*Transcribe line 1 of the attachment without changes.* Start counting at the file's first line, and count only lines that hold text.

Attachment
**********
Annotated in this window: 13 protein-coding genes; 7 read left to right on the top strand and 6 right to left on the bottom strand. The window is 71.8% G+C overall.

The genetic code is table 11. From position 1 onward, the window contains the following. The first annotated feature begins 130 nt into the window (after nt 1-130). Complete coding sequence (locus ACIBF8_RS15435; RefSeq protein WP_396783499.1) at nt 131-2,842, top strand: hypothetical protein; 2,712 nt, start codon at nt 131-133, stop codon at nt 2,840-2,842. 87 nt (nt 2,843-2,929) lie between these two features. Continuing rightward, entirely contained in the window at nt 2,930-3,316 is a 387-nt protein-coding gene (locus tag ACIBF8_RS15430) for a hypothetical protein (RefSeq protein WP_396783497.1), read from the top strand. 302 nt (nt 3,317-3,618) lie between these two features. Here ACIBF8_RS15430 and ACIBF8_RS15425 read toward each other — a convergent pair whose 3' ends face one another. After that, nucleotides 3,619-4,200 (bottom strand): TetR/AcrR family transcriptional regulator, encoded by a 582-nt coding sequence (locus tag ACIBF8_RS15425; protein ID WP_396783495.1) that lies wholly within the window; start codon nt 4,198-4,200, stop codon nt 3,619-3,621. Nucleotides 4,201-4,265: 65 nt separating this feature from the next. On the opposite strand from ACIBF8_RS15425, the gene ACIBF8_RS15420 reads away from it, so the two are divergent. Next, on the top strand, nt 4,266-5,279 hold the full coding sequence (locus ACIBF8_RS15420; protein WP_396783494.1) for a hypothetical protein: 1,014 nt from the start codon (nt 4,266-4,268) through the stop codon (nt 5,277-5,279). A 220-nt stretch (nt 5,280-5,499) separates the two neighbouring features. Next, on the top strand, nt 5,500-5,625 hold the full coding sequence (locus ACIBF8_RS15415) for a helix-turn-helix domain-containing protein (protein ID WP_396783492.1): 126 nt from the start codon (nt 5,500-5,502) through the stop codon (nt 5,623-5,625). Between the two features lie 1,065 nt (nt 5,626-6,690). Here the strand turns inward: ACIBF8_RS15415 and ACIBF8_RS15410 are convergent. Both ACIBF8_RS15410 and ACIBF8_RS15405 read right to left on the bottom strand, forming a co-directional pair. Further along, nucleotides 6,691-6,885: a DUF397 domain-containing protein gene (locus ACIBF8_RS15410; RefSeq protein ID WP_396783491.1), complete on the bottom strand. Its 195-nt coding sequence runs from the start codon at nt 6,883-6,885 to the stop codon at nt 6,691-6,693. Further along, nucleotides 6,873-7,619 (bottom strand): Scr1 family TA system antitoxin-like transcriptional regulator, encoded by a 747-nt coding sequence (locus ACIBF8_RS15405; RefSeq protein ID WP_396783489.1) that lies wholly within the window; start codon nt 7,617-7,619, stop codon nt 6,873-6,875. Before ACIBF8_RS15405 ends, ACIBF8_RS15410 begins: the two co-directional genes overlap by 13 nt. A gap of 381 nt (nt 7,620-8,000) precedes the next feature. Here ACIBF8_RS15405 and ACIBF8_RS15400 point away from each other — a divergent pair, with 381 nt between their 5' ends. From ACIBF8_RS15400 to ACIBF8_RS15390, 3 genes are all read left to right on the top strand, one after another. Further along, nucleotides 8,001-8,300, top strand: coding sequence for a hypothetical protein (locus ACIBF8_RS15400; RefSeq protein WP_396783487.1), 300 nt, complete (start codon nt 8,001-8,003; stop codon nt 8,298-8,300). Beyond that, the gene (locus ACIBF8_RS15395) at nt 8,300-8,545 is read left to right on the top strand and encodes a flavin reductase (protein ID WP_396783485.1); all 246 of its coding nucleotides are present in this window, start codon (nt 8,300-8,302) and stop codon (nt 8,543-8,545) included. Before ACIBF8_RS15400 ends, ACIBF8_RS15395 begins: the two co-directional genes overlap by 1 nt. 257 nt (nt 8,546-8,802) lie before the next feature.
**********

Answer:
Annotated in this window: 13 protein-coding genes; 7 read left to right on the top strand and 6 right to left on the bottom strand. The window is 71.8% G+C overall.